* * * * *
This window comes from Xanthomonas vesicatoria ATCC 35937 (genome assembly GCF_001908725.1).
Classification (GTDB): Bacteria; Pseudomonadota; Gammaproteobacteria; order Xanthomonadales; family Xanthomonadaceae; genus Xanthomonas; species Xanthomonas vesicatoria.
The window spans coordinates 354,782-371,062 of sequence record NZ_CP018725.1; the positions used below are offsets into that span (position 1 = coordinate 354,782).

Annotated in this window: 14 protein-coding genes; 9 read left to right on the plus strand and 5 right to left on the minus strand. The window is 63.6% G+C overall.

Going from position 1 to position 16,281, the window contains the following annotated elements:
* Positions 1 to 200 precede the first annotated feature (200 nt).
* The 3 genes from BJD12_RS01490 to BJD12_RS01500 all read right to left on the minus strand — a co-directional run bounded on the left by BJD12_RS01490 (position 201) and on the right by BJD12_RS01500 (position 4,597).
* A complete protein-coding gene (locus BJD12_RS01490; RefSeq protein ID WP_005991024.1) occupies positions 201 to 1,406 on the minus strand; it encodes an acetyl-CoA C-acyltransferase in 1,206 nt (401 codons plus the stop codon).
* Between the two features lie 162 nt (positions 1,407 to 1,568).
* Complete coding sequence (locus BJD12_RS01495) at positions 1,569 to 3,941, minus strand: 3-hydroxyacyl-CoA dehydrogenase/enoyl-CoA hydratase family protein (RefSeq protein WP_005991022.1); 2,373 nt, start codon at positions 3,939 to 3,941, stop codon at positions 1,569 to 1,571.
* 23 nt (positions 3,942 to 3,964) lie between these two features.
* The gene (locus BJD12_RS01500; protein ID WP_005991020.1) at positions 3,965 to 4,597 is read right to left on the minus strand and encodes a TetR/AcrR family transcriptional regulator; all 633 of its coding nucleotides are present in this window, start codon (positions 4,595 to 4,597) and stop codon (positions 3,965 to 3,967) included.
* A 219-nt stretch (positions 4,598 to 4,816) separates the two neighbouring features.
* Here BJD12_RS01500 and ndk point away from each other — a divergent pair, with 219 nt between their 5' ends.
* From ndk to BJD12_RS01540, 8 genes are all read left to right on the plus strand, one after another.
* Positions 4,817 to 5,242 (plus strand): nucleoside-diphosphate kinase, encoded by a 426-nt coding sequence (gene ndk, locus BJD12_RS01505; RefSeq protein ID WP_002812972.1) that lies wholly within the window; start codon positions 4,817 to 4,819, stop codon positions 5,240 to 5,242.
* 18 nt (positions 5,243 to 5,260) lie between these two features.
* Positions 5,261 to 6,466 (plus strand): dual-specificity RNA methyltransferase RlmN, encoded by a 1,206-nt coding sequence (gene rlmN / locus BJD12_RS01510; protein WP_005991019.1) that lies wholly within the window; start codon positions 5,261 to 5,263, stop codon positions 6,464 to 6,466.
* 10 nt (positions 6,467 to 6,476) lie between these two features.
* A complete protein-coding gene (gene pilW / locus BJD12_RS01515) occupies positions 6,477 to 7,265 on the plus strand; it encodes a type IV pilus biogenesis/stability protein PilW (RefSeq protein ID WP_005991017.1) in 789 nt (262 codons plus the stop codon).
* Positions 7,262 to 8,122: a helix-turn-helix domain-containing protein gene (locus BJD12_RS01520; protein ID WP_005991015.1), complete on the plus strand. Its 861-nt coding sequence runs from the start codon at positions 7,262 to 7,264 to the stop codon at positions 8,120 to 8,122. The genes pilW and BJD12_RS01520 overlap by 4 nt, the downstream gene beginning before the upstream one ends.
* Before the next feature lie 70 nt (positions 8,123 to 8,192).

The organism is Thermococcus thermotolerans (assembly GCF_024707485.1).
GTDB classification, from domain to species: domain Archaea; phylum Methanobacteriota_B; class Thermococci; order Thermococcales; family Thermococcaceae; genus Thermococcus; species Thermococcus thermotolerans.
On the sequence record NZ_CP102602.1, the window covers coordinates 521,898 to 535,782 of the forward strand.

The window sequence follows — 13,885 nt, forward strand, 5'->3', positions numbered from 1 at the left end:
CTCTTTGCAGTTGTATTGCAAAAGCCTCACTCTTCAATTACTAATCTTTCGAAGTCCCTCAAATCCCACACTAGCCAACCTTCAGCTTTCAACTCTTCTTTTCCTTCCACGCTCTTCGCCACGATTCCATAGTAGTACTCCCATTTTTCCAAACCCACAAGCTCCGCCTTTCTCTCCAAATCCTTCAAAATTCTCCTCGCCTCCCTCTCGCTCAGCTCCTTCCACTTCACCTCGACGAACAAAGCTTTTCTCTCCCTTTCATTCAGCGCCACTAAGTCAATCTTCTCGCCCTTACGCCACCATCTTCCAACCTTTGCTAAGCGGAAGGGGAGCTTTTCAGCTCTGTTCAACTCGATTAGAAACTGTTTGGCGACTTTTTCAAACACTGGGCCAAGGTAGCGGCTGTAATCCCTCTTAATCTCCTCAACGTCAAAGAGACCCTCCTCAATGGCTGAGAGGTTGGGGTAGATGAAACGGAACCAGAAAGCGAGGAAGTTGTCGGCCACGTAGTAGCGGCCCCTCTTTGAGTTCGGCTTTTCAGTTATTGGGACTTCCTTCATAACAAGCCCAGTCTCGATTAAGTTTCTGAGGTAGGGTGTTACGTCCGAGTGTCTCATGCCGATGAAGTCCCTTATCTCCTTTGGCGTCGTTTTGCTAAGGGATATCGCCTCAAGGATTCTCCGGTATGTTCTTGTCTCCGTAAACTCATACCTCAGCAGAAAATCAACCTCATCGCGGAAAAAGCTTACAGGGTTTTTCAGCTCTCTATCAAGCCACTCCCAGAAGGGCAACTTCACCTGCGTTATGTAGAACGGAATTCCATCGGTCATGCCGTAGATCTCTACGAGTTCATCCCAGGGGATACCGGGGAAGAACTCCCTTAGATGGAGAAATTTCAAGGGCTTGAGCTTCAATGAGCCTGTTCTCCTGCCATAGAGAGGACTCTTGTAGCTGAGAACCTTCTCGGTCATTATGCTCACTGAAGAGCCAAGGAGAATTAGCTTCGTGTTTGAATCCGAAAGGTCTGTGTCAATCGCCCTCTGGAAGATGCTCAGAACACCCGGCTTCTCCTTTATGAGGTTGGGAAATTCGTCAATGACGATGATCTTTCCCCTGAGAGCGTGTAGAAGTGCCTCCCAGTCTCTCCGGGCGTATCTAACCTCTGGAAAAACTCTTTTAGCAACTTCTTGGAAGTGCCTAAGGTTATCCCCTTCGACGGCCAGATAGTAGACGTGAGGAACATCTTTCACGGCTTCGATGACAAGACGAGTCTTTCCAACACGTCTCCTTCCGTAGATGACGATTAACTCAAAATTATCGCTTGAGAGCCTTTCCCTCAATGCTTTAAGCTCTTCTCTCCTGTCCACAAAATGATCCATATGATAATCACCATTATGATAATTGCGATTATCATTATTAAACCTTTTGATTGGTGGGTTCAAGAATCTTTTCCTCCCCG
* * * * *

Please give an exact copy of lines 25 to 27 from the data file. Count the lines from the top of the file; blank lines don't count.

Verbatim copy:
On the sequence record NZ_CP102602.1, the window covers coordinates 521,898 to 535,782 of the forward strand.

The window sequence follows — 13,885 nt, forward strand, 5'->3', positions numbered from 1 at the left end:
CTCTTTGCAGTTGTATTGCAAAAGCCTCACTCTTCAATTACTAATCTTTCGAAGTCCCTCAAATCCCACACTAGCCAACCTTCAGCTTTCAACTCTTCTTTTCCTTCCACGCTCTTCGCCACGATTCCATAGTAGTACTCCCATTTTTCCAAACCCACAAGCTCCGCCTTTCTCTCCAAATCCTTCAAAATTCTCCTCGCCTCCCTCTCGCTCAGCTCCTTCCACTTCACCTCGACGAACAAAGCTTTTCTCTCCCTTTCATTCAGCGCCACTAAGTCAATCTTCTCGCCCTTACGCCACCATCTTCCAACCTTTGCTAAGCGGAAGGGGAGCTTTTCAGCTCTGTTCAACTCGATTAGAAACTGTTTGGCGACTTTTTCAAACACTGGGCCAAGGTAGCGGCTGTAATCCCTCTTAATCTCCTCAACGTCAAAGAGACCCTCCTCAATGGCTGAGAGGTTGGGGTAGATGAAACGGAACCAGAAAGCGAGGAAGTTGTCGGCCACGTAGTAGCGGCCCCTCTTTGAGTTCGGCTTTTCAGTTATTGGGACTTCCTTCATAACAAGCCCAGTCTCGATTAAGTTTCTGAGGTAGGGTGTTACGTCCGAGTGTCTCATGCCGATGAAGTCCCTTATCTCCTTTGGCGTCGTTTTGCTAAGGGATATCGCCTCAAGGATTCTCCGGTATGTTCTTGTCTCCGTAAACTCATACCTCAGCAGAAAATCAACCTCATCGCGGAAAAAGCTTACAGGGTTTTTCAGCTCTCTATCAAGCCACTCCCAGAAGGGCAACTTCACCTGCGTTATGTAGAACGGAATTCCATCGGTCATGCCGTAGATCTCTACGAGTTCATCCCAGGGGATACCGGGGAAGAACTCCCTTAGATGGAGAAATTTCAAGGGCTTGAGCTTCAATGAGCCTGTTCTCCTGCCATAGAGAGGACTCTTGTAGCTGAGAACCTTCTCGGTCATTATGCTCACTGAAGAGCCAAGGAGAATTAGCTTCGTGTTTGAATCCGAAAGGTCTGTGTCAATCGCCCTCTGGAAGATGCTCAGAACACCCGGCTTCTCCTTTATGAGGTTGGGAAATTCGTCAATGACGATGATCTTTCCCCTGAGAGCGTGTAGAAGTGCCTCCCAGTCTCTCCGGGCGTATCTAACCTCTGGAAAAACTCTTTTAGCAACTTCTTGGAAGTGCCTAAGGTTATCCCCTTCGACGGCCAGATAGTAGACGTGAGGAACATCTTTCACGGCTTCGATGACAAGACGAGTCTTTCCAACACGTCTCCTTCCGTAGATGACGATTAACTCAAAATTATCGCTTGAGAGCCTTTCCCTCAATGCTTTAAGCTCTTCTCTCCTGTCCACAAAATGATCCATATGATAATCACCATTATGATAATTGCGATTATCATTATTAAACCTTTTGATTGGTGGGTTCAAGAATCTTTTCCTCCCCG